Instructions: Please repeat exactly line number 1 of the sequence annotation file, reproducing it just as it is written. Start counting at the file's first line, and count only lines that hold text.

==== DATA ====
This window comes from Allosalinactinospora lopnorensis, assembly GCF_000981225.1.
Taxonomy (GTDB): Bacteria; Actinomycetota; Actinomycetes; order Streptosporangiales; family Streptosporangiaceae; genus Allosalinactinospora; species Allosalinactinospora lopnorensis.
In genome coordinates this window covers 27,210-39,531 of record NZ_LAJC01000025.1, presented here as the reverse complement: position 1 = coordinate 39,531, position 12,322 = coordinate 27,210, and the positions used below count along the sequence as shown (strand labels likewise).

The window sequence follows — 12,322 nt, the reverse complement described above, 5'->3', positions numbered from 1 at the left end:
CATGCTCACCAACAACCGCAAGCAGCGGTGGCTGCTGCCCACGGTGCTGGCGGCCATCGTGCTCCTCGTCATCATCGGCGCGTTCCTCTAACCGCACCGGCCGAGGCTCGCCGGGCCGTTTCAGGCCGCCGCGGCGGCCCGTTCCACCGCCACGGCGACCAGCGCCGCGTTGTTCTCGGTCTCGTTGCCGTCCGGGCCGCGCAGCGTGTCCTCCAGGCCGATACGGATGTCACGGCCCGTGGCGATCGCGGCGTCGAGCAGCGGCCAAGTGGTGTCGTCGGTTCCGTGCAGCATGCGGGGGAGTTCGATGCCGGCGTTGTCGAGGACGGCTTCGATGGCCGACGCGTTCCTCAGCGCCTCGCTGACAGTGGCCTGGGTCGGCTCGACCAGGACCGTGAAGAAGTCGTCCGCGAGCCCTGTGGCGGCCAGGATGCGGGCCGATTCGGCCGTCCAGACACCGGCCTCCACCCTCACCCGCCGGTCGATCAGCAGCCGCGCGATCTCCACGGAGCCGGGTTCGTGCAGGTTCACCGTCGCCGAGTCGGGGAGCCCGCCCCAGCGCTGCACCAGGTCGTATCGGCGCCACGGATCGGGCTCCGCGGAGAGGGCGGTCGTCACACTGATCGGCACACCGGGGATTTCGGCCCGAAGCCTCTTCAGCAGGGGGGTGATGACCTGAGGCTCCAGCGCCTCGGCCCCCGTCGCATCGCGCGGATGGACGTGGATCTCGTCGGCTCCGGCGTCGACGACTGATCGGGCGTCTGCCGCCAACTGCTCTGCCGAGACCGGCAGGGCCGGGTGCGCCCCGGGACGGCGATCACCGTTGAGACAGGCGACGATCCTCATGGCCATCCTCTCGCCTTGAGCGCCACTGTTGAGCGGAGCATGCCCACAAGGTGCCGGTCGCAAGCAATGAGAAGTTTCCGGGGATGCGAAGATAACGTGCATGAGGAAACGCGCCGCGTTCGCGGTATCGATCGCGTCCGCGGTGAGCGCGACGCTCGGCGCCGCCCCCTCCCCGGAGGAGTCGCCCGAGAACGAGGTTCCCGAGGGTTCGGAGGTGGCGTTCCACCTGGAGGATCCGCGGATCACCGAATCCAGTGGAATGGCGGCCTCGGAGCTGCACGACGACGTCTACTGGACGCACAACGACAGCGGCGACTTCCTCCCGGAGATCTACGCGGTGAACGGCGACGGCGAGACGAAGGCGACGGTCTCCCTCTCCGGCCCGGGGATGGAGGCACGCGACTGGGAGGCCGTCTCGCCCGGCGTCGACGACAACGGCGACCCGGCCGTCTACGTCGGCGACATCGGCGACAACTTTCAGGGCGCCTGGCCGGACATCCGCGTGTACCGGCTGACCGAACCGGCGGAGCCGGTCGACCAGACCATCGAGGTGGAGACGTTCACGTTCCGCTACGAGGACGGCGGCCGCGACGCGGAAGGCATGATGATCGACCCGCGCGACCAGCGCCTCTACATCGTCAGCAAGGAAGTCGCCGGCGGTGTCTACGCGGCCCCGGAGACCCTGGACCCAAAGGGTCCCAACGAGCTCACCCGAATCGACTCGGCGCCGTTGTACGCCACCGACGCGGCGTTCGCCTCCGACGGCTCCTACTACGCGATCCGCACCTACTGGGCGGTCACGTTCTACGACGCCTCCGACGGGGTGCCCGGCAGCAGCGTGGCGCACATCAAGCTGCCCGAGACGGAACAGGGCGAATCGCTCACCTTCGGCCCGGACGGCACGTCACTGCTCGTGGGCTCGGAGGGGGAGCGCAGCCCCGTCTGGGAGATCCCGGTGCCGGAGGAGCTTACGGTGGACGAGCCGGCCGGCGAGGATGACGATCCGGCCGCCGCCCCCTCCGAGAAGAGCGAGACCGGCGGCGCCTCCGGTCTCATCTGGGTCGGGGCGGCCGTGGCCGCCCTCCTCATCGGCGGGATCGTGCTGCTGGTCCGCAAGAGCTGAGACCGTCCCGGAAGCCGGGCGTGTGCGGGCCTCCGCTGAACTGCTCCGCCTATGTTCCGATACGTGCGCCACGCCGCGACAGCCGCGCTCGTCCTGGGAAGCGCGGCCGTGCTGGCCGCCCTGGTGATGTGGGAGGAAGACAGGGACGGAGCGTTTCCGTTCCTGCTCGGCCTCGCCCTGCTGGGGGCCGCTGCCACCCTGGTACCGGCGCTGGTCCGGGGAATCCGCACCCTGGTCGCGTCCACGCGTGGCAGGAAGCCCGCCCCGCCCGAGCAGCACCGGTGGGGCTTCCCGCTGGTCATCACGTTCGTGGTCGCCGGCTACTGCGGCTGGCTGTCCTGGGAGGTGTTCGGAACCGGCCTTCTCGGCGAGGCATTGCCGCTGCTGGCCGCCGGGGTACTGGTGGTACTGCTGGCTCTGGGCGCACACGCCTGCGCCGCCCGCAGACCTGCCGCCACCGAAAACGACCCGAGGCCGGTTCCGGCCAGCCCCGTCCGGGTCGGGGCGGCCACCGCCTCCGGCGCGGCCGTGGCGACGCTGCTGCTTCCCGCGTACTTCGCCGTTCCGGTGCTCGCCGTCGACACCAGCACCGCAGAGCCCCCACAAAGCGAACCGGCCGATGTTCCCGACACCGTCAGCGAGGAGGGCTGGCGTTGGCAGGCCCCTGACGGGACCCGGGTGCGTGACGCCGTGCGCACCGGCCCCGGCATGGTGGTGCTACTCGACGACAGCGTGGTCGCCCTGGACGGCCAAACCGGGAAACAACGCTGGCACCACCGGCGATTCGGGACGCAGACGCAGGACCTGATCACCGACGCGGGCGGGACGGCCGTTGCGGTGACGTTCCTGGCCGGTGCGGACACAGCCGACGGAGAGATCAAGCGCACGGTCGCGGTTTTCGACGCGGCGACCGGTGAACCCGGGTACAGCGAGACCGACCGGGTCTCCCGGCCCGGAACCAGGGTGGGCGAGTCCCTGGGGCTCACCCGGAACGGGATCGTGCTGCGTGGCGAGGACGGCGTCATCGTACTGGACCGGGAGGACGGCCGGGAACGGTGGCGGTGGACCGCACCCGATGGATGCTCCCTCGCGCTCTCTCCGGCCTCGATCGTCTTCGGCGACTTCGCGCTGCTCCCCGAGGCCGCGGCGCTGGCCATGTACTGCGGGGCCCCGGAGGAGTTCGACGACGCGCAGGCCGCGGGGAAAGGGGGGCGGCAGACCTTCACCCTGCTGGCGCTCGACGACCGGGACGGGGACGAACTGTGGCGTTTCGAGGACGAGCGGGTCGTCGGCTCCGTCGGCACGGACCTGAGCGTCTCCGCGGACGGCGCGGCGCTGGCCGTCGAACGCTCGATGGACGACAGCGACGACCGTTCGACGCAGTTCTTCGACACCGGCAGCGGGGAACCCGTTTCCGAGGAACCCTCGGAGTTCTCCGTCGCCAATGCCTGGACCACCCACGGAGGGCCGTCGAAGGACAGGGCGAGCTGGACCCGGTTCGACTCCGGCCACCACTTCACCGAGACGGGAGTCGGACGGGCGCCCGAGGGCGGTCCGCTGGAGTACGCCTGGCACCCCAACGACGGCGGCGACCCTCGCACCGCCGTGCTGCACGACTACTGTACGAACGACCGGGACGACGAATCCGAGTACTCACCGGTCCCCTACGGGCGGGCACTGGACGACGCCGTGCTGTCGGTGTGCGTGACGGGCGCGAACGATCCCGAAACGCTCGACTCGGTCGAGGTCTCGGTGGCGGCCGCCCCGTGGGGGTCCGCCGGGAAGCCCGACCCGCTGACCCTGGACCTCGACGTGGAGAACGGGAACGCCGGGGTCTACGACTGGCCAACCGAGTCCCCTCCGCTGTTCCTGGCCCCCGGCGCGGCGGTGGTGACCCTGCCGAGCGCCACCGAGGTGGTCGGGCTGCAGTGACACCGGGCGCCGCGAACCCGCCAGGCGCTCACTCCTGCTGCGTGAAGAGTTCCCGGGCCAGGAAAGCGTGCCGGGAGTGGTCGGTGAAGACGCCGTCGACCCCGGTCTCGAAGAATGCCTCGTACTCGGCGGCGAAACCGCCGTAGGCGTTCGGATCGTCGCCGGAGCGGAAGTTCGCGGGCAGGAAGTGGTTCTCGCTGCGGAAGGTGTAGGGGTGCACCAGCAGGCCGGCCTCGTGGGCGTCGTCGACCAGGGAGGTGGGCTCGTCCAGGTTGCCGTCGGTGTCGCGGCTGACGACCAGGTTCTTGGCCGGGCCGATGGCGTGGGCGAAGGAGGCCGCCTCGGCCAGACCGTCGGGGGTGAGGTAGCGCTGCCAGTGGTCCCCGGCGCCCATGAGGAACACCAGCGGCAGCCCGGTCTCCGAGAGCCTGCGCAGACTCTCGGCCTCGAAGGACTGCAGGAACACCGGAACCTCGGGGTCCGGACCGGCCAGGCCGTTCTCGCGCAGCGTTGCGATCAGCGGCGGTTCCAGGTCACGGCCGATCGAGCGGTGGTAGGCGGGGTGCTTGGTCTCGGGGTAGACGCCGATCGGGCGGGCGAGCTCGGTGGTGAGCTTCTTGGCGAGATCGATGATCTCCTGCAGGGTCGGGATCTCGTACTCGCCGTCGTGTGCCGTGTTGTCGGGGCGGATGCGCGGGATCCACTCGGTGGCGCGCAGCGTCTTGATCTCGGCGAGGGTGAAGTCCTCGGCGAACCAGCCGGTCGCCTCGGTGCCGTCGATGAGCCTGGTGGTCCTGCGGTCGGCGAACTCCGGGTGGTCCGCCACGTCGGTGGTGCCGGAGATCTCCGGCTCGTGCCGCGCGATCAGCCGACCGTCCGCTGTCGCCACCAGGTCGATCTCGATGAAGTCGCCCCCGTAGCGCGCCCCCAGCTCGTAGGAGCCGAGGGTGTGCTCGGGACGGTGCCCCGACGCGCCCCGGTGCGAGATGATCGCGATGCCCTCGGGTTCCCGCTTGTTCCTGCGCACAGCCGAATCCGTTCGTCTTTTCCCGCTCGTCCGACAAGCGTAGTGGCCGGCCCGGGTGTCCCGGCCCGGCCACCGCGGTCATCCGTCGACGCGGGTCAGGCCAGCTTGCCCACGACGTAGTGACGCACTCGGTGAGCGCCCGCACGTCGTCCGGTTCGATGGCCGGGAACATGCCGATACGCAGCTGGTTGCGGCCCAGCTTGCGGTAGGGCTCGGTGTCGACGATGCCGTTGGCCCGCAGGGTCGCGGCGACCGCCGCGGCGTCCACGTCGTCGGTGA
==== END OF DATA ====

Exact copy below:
This window comes from Allosalinactinospora lopnorensis, assembly GCF_000981225.1.